Charly walked over to the hearth and looked into the pot that hung over the coals. He blinked. Porridge. Bubbling away in the center and charred black around all around the edges. “Why, you little...” he growled under his breath. He whirled around to face her. She kept her eyes on the open page, her face smug.
Charly felt the fury rising, as hot and steady as that boiling center of the porridge pot. Squaring his shoulders, he barely bothered to keep the indignation out of his voice as he took a seat and said, “I'll have a bowl, please.”
It was absolutely still for several seconds while he waited. Then there was a huff from the bed and Missy flounced over to the hearth and scooped a big, messy glop into a bowl. She walked over to him, stood right at his elbow, held the bowl over the table and then abruptly dropped it, sending porridge spattering over the rim, onto the table.
And that was the last straw.
Charly shoved his chair back from the table and reached for Missy’s wrist, throwing her over his lap and pinning her against his thigh with a forearm across her back. “It’s amazing how mouthy you can be without saying a damn thing,” he said as he once again lifted her skirt and yanked her pantaloons out of the way. He brought an open hand down hard on her already bruised rear and was gratified by her loud yelp. He landed a half-dozen more solid swats before her kicking became so emphatic that she was impeding his progress, so he swung a leg out from under her and brought it behind her knees, locking her legs in place, out of his way.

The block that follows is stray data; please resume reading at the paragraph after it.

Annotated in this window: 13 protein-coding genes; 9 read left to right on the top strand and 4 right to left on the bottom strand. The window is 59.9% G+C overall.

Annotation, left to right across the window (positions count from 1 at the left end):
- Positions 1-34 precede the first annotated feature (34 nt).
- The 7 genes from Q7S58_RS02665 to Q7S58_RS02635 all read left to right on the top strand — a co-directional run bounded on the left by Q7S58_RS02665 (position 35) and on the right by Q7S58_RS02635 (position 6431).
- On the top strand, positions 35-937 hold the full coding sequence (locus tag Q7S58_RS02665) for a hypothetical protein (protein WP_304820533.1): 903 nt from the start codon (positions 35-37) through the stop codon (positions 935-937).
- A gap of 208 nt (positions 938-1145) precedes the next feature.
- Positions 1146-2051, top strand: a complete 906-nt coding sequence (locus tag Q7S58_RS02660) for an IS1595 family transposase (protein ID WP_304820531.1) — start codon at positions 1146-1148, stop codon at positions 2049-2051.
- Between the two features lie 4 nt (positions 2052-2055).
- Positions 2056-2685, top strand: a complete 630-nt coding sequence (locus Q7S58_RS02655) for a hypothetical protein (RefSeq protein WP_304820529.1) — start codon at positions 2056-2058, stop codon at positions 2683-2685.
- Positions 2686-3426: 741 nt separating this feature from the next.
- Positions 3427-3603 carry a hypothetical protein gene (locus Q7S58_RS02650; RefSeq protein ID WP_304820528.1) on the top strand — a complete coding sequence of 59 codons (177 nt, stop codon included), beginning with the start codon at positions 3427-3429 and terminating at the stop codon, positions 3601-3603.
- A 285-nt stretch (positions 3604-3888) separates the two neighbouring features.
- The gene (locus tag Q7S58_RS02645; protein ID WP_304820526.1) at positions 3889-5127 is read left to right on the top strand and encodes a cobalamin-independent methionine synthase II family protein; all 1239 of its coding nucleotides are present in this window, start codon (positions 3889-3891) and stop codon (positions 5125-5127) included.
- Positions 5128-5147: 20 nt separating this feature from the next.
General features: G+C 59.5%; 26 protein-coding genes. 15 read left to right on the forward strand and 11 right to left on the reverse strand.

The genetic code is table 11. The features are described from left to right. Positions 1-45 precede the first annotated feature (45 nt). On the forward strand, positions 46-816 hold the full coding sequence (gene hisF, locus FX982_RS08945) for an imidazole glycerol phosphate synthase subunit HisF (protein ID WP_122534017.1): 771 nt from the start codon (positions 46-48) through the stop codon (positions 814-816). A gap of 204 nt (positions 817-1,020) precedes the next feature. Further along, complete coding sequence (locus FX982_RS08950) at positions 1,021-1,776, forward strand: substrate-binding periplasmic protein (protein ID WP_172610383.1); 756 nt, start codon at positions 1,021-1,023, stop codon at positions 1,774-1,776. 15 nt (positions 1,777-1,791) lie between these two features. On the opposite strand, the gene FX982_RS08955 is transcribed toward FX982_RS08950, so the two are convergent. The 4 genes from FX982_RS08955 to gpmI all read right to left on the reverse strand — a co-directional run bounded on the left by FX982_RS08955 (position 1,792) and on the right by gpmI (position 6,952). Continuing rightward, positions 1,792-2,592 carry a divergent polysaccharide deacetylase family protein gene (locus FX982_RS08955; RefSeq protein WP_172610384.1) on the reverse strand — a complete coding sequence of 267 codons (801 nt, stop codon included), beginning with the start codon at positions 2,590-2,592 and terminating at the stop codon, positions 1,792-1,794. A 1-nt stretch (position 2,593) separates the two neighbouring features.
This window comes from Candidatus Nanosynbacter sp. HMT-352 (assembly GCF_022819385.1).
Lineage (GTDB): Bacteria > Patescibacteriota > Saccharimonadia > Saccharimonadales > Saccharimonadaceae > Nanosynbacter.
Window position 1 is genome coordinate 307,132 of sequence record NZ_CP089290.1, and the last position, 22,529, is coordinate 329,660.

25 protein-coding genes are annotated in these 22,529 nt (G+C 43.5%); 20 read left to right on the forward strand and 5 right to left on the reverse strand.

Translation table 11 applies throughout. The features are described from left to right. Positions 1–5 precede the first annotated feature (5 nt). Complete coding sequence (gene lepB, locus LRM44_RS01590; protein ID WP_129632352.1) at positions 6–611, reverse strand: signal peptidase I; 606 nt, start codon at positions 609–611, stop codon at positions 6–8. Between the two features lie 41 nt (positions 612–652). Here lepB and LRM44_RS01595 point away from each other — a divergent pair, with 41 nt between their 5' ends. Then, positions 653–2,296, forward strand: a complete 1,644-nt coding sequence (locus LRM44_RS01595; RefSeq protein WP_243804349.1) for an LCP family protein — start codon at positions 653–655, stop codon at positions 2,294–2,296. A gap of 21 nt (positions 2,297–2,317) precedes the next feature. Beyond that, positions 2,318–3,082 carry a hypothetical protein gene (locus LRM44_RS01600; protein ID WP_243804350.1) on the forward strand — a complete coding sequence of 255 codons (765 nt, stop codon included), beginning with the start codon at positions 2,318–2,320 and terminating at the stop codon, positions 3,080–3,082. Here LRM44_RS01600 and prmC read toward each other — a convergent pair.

“Listen here, Missy. I’m not going to stop until you make up your mind to be more agreeable to this whole situation.” Charly resumed where he'd left off and her head shot up as she squealed loudly. “I’m sure you can find a way to let me know when you’re ready to cooperate.”
He kept up a steady pace, lecturing sternly over her yelps. “I didn’t whip you hard enough yesterday, is that it? Didn’t fully impress the futility of defying me? Here’s how it works: I tell you to stay, you stay. I tell you to work, you work. I tell you to lie down and go to sleep, then you climb in that bed, you close your eyes and you don’t make a peep.”
She bucked and curled over his thigh, her yelps pained, indignant, angry. Charly pulled his arm back further, faintly hearing his muscles complain about being fatigued, but his righteous indignation fueled him enough to persevere. Just when his palm was starting to burn fierce, her will broke and she went limp in submission over his knee, a fist gripping his trouser leg, sobbing. He gave her few more wallops for good measure, although his heart wasn’t really in it anymore; her sobbing was so pathetic.